For 5 decades we've gotten used to the following; "Choose a password with one small letter, one large letter, 1 number, and 1 special character". This is probably the dumbest decision software development as a profession collectively have done since we started coding in Fortran some 70 years ago. The reason is simple, people once confronted with the above have 3 choices, which are as follows.
- Reuse a password you've used another place
- Write down your password somewhere and store it
- Choose a password that's very short such that you can remember it easily
All of the above techniques for remembering passwords are ipso facto madness. Examples of great passwords are presented below.
- This is a very, very, very good password! YES REALLY!!
- Rainbows are funny, because they smell like unicorns
- I like turtles, but not the Ninja turtles
The above 3 examples are all extremely secure passwords. More importantly, if you use passwords such as the above, you don't need to write them down, you don't need to reuse passwords, and you can create them as long as you wish - Yet still easily remember them. However, more importantly, the above passwords are a bajillion times harder to hack than 12 random characters. To understand why, let's look at the base numbers for your passwords.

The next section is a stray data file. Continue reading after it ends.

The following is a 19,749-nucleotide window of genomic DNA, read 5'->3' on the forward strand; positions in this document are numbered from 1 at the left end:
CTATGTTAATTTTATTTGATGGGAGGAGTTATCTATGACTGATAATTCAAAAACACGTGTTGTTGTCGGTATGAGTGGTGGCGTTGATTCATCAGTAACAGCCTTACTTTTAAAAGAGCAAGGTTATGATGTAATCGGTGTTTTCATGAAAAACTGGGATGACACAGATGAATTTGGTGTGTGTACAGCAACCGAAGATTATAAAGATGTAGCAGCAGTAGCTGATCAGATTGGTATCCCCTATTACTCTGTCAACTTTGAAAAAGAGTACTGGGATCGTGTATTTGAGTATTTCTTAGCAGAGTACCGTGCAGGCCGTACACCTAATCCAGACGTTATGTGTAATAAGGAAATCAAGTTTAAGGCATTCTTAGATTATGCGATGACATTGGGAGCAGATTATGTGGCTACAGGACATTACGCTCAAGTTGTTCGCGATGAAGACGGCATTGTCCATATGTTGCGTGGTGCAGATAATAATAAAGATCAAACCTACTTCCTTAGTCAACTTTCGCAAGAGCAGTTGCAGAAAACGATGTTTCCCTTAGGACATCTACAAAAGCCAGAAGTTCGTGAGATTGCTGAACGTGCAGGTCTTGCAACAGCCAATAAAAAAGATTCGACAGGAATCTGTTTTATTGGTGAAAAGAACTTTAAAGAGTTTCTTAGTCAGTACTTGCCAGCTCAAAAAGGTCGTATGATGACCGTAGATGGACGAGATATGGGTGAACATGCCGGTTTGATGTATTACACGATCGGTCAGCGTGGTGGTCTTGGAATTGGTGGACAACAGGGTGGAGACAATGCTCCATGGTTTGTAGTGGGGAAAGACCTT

If you have 12 sequential characters conforming to a regex validator, you have roughly 70 to the power of 12 possibly combinations to test in order to brute force guess the correct password. This is easily achieved with a fancy pocket calculator today in some roughly 20 minutes.
If you create sentences, that have at least 12 words, there are (at least) 150,000 words in the English language, implying 150,000 to the power of 12 possible combinations to test before you've successfully brute forced the password. This is before we start considering slang words, such as "gr8" and "luv", in addition to bad English, such as the title of this article. As we add foreign languages, and/or alternative alphabets, such as Norwegian, Swedish or Greek letters, the entropy literally explodes.
If you've got a password which is a sentence of at least 8 words, hacking this password by brute force becomes literally impossible. However, a password regex validator prevents you from creating such passwords, because you'll need an "$" in there, you'll need a "1" in there, etc. Sentences containing special characters are not particularly easily remembered, and hence eliminates your ability to construct really, really, really good passwords, that you can easily remember.
At Aista we have taken this problem seriously, by simply removing all password validators entirely, allowing users to create whatever passwords they want to themselves. You can try it out below if you wish.